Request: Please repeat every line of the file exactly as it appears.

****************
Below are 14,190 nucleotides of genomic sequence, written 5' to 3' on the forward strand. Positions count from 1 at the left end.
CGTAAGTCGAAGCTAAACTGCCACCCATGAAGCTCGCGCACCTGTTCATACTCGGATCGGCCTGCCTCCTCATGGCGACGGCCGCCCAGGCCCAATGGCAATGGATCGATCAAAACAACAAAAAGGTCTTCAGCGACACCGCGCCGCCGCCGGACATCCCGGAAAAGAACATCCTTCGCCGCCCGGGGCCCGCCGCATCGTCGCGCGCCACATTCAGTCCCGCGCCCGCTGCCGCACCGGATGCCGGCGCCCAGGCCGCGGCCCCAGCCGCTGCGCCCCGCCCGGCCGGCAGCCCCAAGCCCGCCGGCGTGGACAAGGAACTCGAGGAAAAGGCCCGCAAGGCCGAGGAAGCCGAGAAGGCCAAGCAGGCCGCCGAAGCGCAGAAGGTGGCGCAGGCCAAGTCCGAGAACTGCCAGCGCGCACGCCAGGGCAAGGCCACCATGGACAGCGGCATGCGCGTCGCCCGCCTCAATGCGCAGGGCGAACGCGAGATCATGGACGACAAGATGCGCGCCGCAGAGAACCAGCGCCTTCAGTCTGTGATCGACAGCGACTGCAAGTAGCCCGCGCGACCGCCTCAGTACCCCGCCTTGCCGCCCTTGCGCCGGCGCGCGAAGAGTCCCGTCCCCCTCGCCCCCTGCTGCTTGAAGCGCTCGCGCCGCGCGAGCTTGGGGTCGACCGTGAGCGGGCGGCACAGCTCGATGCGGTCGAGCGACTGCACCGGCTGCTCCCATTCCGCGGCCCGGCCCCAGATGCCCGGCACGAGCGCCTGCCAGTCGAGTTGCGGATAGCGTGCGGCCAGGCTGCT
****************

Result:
Below are 14,190 nucleotides of genomic sequence, written 5' to 3' on the forward strand. Positions count from 1 at the left end.
CGTAAGTCGAAGCTAAACTGCCACCCATGAAGCTCGCGCACCTGTTCATACTCGGATCGGCCTGCCTCCTCATGGCGACGGCCGCCCAGGCCCAATGGCAATGGATCGATCAAAACAACAAAAAGGTCTTCAGCGACACCGCGCCGCCGCCGGACATCCCGGAAAAGAACATCCTTCGCCGCCCGGGGCCCGCCGCATCGTCGCGCGCCACATTCAGTCCCGCGCCCGCTGCCGCACCGGATGCCGGCGCCCAGGCCGCGGCCCCAGCCGCTGCGCCCCGCCCGGCCGGCAGCCCCAAGCCCGCCGGCGTGGACAAGGAACTCGAGGAAAAGGCCCGCAAGGCCGAGGAAGCCGAGAAGGCCAAGCAGGCCGCCGAAGCGCAGAAGGTGGCGCAGGCCAAGTCCGAGAACTGCCAGCGCGCACGCCAGGGCAAGGCCACCATGGACAGCGGCATGCGCGTCGCCCGCCTCAATGCGCAGGGCGAACGCGAGATCATGGACGACAAGATGCGCGCCGCAGAGAACCAGCGCCTTCAGTCTGTGATCGACAGCGACTGCAAGTAGCCCGCGCGACCGCCTCAGTACCCCGCCTTGCCGCCCTTGCGCCGGCGCGCGAAGAGTCCCGTCCCCCTCGCCCCCTGCTGCTTGAAGCGCTCGCGCCGCGCGAGCTTGGGGTCGACCGTGAGCGGGCGGCACAGCTCGATGCGGTCGAGCGACTGCACCGGCTGCTCCCATTCCGCGGCCCGGCCCCAGATGCCCGGCACGAGCGCCTGCCAGTCGAGTTGCGGATAGCGTGCGGCCAGGCTGCT